On Benefit / Cost Analysis and Project Selection in Transport

Before I left Minnesota I was asked by a Representative in the Legislature how to improve Department of Transportation project selection (following up on this presentation in February). I wrote back this (I revised and extended my remarks for the blog):

What are transport “needs”? It’s simple, a project is a “need” when the full benefits exceed the full costs. [Clearly very few projects are a “need” in an existential sense, but what we are talking about are more than “wants” in that they are net benefits for society, by definition.]

Measuring benefits and costs can be tricky, but it is not impossible to get a first order estimate, and the general principle is straight-forward. Sadly almost no agency requires actual benefit/cost analysis.

So I would suggest rules something like:

  1. All highway, transit, airport, and port projects that are considered in project-selection processes involving expenditure of state or federal funds above $5 million shall undergo a consistent, peer-reviewed, monetized benefit/cost analysis that would
    • Consider the full benefits and full costs of the project (in comparison with a no-build alternative) incorporating changes in: number of passengers and freight, travel time and travel time reliability, accessibility to employment and workforce, land value, wider economic benefits, crashes and crash severity, air, water, land, noise, pollution costs, and carbon emissions, public health (including both physical activity and pollution levels), vehicle operating costs, as well as the costs of building, maintaining, and operating the project over time.
    • Consider these costs and benefits distinctly for the population as a whole as well as any relevant transportation disadvantaged groups
    • Consider these costs and benefits not only for the project, but for the relevant portion of the transportation network, including related transportation sections both upstream and downstream of the project and competing with the project.
    • Consider uncertainty bounds in the estimation
  2. These analyses must be performed according to a standard methodology published by the Department of Transportation (DOT).
  3. The methodology and analyses shall be reviewed every two years by a national panel of transport and economics experts convened by DOT.
  4. The results of these analyses, including both the final results as well as the component estimations, shall be made public and posted on the DOT website in a readily accessible manner. An Annual Report of considered and selected projects shall be provided with the full benefits and full costs reported, and justification provided for any projects that were selected over other projects with higher expected benefit/cost ratios.
  5. In order to improve travel and cost forecasting, and provide an understanding of the accuracy of such forecasts:
    • The project-delivering agency shall review project cost estimates made at the time the project was approved for construction upon completion of the project, and report to the Legislature a table of expected and actual cost expenditures for all projects.
    • The agency shall review travel demand estimates made at the time the project was approved for construction 5, 10, and 20 years after completion of the project and report to the Legislature a table of expected travel and actual travel for all projects.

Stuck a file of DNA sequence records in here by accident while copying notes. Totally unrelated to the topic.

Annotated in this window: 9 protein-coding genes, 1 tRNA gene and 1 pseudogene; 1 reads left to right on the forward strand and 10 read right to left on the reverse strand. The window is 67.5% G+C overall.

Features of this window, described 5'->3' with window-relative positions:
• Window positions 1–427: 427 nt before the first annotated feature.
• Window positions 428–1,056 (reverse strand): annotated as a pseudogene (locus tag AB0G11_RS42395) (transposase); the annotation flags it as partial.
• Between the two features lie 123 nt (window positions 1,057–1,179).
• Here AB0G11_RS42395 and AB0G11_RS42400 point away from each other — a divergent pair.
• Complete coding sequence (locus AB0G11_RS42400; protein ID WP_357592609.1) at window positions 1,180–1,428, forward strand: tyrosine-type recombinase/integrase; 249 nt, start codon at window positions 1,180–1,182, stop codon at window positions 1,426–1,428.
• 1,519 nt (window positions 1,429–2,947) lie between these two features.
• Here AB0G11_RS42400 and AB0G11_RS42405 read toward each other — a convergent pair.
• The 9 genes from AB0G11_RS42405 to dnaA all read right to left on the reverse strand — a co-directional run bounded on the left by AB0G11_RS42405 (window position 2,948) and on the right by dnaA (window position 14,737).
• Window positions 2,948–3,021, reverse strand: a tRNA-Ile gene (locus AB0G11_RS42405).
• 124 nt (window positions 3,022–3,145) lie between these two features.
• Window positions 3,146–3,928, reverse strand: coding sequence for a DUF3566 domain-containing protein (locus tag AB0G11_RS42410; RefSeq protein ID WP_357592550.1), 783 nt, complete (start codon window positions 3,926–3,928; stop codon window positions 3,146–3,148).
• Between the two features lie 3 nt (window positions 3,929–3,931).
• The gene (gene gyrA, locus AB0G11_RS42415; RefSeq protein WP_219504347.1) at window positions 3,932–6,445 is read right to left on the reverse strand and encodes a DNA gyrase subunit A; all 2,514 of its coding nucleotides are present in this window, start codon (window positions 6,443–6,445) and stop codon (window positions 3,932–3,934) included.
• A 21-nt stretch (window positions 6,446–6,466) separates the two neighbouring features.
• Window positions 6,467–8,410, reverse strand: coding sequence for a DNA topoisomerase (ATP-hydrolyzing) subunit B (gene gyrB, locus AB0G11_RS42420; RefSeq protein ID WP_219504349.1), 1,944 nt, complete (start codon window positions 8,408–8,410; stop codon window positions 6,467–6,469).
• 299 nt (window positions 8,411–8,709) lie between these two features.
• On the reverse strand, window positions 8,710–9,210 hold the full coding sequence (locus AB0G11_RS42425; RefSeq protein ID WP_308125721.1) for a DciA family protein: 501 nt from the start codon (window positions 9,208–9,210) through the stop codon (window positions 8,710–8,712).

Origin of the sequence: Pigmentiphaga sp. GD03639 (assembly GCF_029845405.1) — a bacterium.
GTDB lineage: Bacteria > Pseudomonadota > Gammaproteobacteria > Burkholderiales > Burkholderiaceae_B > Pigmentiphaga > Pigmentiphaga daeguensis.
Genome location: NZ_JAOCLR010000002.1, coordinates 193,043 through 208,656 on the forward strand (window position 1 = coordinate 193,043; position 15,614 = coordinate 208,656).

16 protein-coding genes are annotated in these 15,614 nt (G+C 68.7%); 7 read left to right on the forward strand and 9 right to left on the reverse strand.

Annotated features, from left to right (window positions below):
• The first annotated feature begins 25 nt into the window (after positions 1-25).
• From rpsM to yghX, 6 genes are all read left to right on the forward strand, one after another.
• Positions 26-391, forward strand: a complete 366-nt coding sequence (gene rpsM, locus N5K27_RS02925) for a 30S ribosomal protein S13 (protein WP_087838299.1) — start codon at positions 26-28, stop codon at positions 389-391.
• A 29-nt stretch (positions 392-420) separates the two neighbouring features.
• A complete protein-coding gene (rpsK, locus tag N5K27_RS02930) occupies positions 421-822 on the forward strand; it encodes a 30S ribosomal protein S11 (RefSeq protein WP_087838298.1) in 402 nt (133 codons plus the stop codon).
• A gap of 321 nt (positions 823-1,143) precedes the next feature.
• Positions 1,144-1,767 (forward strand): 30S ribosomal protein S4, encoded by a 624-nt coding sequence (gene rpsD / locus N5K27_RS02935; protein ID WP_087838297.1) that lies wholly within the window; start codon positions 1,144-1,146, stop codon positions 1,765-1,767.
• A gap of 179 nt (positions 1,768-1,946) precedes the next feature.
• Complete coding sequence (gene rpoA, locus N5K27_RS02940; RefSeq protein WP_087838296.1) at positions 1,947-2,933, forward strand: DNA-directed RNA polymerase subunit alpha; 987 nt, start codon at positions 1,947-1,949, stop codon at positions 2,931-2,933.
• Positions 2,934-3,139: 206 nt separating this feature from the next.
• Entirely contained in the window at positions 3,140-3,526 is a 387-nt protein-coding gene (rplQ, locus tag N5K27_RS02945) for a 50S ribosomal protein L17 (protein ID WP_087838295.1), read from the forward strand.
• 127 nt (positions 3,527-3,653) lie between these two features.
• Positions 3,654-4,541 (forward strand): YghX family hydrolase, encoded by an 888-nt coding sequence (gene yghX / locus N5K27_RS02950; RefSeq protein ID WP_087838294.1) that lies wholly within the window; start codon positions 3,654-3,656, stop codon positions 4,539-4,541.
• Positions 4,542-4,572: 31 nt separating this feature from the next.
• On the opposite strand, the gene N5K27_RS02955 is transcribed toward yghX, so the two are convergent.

Sydney’s Ferries

Sydney has most of the usual modes of transport. It also has ferries.

I'm on a boat
I’m on a boat

Ferries of course are not unique to Sydney, but they seem to be more significant here than in any US or western city I have seen (Sydney ferries served about 15 million passenger journeys per year, fewer than the State of Washington as a whole, but more than Seattle, the leader in the US, compared with some 100 million passengers in the entire US). Ferries have steadily declined in importance in the US, where they would be replaced by bridges wherever feasible to ensure continuous (or nearly continuous in the case of draw bridges) rather than scheduled service. In western civilization, ferries harken back to the ancient Greeks, who preferred then much faster water transport over land transport (also Greece has lots of islands). Charon even charged the dead for transport over the River Styx, so this was a precursor to toll bridges and toll roads.

Around Sydney Harbour with Public Transport
Around Sydney Harbour with Public Transport

I had a good lunch recently with Robin Sandell, who blogs about Sydney’s Ferries and has a twitter feed devoted to the subject. His idea of running the service as a hub and spoke system with timed transfers, like the Swiss Railway Taktfahrplanto encourage use is really interesting. How much additional demand would such a system induce? [Hint: Research Project]. He also notes that in Sydney Ferry subsidies are less than rail subsidies, and comparable with bus. The fares are not inexpensive, except on Sunday, when they are. While like most of Sydney public transport, my experience is that it seems to adhere well to schedule,  I have heard complaints about random scheduling and schedule adherence issues on ferries

The Ferry Service has at least one private competitor, the Manly Fast Ferry, which you guessed it, is a faster ferry to Manly, northeast of the CBD (for more money). This seems a perfect case to do a Value of Time revealed preference study.  [Hint: Research Project]

From the tourist, or new arrival’s perspective, they are fantastic, a good excuse to enjoy transport. Even from the regular traveler’s perspective, while waiting for a ferry at the wharf might not be your favorite thing to do, remember, you are at a wharf, overlooking the water, waiting for a ferry. This beats a bus stop or a train station or sitting in traffic.  I would bet customer happiness on ferries is on average significantly higher than other modes. [Hint: Research Project]